Most modern diseases are considered "chi deficiency" diseases, caused by not maintaining or supporting a harmonious internal ecology. Harmony and disharmony are understood in two main conceptual frameworks: the eight principles and the five elements, described below.

 

The eight principles are actually four pairs of complementary opposites describing patterns of disharmony within the person. Briefly the principles are interior/exterior, referring to the location of the disharmony in the body (internal organs vs. skin or bones); hot/cold, referring to qualities of the disease pattern, such as fever or thirst vs. chilliness or desire to drink warm liquids; full/empty, referring to whether the condition is acute or chronic and whether the body's responses are strong or weak; and the balance of yin/yang, which adds further to the description of the other six principles. The eight principles are the theoretical basis of the TCM approach.

 

The five elements are fire, earth, metal, water, and wood. These terms do not refer to basic constituents of matter, but are dynamic qualities of nature. They are used to describe the changing qualities of chi energy as it circulates through the person. Five element theory is the basis of traditional acupuncture (also referred to as classical or five element acupuncture), which does not use herbs. However, some TCM practitioners also use the concept of the five elements.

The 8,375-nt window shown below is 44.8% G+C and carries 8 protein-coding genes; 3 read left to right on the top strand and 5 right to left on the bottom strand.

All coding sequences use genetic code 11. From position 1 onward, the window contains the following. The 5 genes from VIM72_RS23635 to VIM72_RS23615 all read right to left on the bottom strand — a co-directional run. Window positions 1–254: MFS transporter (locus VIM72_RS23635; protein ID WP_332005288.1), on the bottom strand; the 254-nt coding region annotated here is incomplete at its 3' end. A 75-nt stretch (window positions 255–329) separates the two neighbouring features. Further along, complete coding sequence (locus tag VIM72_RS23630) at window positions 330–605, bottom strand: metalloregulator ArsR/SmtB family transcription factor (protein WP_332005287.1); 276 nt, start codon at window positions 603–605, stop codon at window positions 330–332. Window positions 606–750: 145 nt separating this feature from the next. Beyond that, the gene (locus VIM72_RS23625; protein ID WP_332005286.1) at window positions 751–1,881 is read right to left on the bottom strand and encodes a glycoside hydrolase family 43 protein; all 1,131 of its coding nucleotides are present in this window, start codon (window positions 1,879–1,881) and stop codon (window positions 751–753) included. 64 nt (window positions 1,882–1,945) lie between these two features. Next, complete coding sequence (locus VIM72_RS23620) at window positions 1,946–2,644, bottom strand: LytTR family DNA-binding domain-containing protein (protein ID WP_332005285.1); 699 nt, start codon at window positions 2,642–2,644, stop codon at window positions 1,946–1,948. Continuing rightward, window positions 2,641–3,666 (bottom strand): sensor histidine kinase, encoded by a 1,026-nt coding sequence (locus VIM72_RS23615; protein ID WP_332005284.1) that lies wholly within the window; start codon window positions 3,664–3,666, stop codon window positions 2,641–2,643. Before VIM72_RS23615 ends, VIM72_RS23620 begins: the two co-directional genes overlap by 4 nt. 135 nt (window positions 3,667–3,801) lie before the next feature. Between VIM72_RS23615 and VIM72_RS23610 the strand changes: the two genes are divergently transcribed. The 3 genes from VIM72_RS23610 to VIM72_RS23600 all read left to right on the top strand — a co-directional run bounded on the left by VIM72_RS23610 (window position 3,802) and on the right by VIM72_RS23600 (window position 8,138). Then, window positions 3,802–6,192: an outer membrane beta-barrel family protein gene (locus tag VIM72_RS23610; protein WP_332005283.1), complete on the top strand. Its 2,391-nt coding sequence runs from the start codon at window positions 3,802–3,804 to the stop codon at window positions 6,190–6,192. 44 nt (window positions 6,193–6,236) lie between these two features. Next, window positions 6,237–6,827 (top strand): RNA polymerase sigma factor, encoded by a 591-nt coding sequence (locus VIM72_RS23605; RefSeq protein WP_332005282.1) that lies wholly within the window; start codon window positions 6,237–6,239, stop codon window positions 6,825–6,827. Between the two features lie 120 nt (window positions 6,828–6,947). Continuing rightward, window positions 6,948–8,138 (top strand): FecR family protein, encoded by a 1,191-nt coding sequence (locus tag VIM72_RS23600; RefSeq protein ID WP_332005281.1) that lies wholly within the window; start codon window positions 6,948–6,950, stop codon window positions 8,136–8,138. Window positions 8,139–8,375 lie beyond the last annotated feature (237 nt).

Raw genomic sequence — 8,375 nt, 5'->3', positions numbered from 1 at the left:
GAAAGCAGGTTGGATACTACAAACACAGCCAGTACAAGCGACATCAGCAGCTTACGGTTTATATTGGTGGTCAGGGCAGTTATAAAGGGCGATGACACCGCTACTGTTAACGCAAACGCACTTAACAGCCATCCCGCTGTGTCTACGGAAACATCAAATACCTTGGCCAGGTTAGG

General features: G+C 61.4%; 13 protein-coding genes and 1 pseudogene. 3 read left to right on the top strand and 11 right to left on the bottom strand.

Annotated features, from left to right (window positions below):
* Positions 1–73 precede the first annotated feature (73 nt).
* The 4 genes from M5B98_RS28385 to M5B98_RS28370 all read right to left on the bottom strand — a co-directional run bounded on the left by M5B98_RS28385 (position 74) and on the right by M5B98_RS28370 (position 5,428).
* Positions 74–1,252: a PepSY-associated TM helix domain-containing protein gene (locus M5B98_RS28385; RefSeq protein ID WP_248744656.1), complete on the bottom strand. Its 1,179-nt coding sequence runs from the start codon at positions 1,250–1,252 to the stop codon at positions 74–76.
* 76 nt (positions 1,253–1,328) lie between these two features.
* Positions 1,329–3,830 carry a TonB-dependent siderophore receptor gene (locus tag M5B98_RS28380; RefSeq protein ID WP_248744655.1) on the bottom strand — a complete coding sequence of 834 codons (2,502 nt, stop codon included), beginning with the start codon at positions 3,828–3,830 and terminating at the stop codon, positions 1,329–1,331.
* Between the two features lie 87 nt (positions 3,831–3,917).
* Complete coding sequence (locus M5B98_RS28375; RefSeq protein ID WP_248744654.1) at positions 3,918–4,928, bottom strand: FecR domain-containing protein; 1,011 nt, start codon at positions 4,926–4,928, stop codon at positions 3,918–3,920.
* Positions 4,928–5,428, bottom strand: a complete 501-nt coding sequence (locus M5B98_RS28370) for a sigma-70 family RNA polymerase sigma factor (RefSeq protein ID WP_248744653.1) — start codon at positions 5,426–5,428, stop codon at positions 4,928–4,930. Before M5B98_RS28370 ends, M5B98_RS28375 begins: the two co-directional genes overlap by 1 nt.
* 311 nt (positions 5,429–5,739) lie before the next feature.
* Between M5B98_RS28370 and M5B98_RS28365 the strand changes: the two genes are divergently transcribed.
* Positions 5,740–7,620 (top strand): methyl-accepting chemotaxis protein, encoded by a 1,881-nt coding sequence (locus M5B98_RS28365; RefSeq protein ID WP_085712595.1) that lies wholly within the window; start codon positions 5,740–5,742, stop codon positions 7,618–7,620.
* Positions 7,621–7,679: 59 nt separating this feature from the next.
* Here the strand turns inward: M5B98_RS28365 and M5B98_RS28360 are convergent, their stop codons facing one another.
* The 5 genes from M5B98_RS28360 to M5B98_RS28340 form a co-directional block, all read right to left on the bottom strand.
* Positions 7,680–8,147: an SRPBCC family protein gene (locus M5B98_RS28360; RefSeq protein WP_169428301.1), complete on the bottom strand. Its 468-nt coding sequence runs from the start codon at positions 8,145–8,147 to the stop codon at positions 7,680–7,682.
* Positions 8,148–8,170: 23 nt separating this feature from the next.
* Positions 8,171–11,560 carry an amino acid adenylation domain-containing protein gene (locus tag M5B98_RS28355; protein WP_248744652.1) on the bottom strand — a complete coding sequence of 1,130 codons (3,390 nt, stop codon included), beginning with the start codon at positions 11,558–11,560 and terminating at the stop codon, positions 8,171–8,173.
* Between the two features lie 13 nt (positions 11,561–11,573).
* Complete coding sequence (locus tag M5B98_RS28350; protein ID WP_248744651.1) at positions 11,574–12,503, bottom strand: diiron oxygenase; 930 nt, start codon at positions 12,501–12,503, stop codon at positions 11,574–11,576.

The body has five organ networks, each corresponding with a particular element: heart/small intestine with fire, spleen/stomach with earth, lungs/large intestine with metal, kidneys/bladder with water, and liver/gall bladder with wood. The organ networks are named for the common meridian that circulates through and connects the organs, as it circulates chi throughout the larger, body-wide, meridian system. The practitioner's efforts to harmonize the five elements promote greater harmony in the functioning of all the organ networks.